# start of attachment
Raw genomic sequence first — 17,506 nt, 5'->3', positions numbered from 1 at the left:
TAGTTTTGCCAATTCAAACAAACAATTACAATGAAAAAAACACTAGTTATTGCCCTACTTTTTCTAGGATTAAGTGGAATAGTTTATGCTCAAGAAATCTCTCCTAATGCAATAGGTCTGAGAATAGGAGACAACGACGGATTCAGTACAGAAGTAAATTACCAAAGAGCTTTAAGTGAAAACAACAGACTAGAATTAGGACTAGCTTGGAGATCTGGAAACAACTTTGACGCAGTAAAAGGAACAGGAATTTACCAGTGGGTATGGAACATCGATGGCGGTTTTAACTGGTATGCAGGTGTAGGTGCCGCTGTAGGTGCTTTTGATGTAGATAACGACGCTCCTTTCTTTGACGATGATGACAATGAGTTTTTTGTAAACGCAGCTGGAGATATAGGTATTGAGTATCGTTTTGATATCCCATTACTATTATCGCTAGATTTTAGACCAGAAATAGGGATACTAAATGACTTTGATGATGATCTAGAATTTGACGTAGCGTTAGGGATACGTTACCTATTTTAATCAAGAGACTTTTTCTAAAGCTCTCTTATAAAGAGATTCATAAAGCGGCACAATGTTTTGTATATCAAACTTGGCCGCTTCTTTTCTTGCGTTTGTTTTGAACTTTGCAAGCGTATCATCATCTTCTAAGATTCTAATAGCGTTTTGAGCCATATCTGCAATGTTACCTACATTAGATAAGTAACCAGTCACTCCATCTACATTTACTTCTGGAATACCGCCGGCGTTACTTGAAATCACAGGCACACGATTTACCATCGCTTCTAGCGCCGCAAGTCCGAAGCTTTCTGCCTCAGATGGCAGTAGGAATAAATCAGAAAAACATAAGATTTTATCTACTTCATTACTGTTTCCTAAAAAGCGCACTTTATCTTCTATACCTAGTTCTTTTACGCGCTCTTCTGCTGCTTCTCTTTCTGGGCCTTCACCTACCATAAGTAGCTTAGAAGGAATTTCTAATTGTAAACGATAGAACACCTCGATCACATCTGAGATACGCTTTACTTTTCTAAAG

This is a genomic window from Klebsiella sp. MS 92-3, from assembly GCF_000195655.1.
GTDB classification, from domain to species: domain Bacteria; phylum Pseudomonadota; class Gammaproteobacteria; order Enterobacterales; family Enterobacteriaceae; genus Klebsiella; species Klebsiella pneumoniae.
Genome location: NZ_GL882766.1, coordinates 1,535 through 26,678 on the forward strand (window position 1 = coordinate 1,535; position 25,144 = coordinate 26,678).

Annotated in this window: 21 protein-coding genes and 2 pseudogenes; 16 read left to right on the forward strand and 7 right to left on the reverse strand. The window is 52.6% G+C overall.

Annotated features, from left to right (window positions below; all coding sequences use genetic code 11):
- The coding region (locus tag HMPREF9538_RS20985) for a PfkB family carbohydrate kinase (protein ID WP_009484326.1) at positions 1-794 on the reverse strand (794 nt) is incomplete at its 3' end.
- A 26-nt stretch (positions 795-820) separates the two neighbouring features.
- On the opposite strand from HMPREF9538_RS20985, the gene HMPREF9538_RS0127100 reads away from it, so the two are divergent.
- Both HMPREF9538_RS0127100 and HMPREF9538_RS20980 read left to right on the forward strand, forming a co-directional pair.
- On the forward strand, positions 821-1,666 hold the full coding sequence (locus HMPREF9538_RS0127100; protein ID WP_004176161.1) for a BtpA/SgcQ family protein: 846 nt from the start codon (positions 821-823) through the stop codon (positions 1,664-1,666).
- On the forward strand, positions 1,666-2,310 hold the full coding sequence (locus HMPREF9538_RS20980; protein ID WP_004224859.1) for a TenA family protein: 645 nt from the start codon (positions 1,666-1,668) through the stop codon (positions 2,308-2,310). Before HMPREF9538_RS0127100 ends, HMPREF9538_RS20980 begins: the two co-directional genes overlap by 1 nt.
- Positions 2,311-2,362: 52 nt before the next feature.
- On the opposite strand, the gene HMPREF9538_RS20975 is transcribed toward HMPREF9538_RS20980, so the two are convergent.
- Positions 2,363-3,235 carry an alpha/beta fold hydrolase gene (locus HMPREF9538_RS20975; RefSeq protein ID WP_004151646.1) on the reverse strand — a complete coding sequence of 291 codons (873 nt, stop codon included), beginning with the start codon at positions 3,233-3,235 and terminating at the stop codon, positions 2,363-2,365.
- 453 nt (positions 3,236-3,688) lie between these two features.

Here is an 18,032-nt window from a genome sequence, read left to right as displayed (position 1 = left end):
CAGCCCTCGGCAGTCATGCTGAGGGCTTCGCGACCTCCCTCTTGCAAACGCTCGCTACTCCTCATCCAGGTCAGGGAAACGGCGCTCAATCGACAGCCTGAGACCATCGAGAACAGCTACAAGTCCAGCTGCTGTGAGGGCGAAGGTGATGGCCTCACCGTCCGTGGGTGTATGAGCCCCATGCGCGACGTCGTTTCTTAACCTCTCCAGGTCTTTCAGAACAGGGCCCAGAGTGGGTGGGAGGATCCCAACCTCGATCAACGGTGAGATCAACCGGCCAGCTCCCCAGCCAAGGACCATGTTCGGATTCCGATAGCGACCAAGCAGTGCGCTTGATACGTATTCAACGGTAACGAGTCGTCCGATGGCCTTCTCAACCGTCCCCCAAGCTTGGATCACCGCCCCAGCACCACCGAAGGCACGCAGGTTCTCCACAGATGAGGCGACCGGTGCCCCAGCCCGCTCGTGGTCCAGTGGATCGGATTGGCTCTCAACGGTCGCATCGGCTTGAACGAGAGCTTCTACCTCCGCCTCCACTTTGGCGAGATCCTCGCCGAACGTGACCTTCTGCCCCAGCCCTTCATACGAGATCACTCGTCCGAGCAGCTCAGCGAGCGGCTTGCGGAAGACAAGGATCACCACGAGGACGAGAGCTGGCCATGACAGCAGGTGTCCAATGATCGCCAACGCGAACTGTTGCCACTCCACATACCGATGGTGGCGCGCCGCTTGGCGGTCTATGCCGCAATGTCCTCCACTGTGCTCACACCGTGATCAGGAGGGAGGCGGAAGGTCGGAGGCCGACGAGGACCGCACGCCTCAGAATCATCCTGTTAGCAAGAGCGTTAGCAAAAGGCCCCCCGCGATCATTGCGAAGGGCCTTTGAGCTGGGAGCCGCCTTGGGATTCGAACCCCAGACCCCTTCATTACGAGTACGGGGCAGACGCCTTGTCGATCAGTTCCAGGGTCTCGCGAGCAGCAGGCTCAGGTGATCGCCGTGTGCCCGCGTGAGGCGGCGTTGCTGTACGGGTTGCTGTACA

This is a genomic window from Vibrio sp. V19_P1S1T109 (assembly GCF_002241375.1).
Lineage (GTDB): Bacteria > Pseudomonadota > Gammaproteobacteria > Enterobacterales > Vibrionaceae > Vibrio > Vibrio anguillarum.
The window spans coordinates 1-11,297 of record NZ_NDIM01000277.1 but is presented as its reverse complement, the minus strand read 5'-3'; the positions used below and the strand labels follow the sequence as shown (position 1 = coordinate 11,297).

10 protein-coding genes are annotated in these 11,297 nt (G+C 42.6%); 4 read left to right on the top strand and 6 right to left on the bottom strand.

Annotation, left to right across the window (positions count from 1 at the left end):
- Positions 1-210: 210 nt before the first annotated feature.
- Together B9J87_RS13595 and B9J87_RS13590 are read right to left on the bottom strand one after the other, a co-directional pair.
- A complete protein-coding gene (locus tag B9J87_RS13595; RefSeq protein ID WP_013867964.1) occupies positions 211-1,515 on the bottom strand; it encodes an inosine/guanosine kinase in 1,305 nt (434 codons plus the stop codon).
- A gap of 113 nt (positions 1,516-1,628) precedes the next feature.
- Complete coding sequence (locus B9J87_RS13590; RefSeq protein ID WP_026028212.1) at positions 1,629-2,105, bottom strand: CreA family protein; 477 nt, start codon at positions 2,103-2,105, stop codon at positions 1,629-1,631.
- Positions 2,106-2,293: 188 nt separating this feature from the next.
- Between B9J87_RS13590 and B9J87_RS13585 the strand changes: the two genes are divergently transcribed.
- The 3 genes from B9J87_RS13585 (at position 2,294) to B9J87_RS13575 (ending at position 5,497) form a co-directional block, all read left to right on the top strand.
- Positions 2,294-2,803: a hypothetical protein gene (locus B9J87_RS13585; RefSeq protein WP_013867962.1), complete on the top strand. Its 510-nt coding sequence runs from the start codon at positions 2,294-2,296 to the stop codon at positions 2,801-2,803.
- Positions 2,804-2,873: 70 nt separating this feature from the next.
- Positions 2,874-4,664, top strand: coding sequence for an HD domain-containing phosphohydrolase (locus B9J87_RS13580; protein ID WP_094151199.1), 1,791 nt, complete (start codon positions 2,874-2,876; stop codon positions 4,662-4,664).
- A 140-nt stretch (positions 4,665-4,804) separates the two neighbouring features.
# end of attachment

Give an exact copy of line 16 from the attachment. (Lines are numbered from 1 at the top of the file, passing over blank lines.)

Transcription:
- Positions 2,363-3,235 carry an alpha/beta fold hydrolase gene (locus HMPREF9538_RS20975; RefSeq protein ID WP_004151646.1) on the reverse strand — a complete coding sequence of 291 codons (873 nt, stop codon included), beginning with the start codon at positions 3,233-3,235 and terminating at the stop codon, positions 2,363-2,365.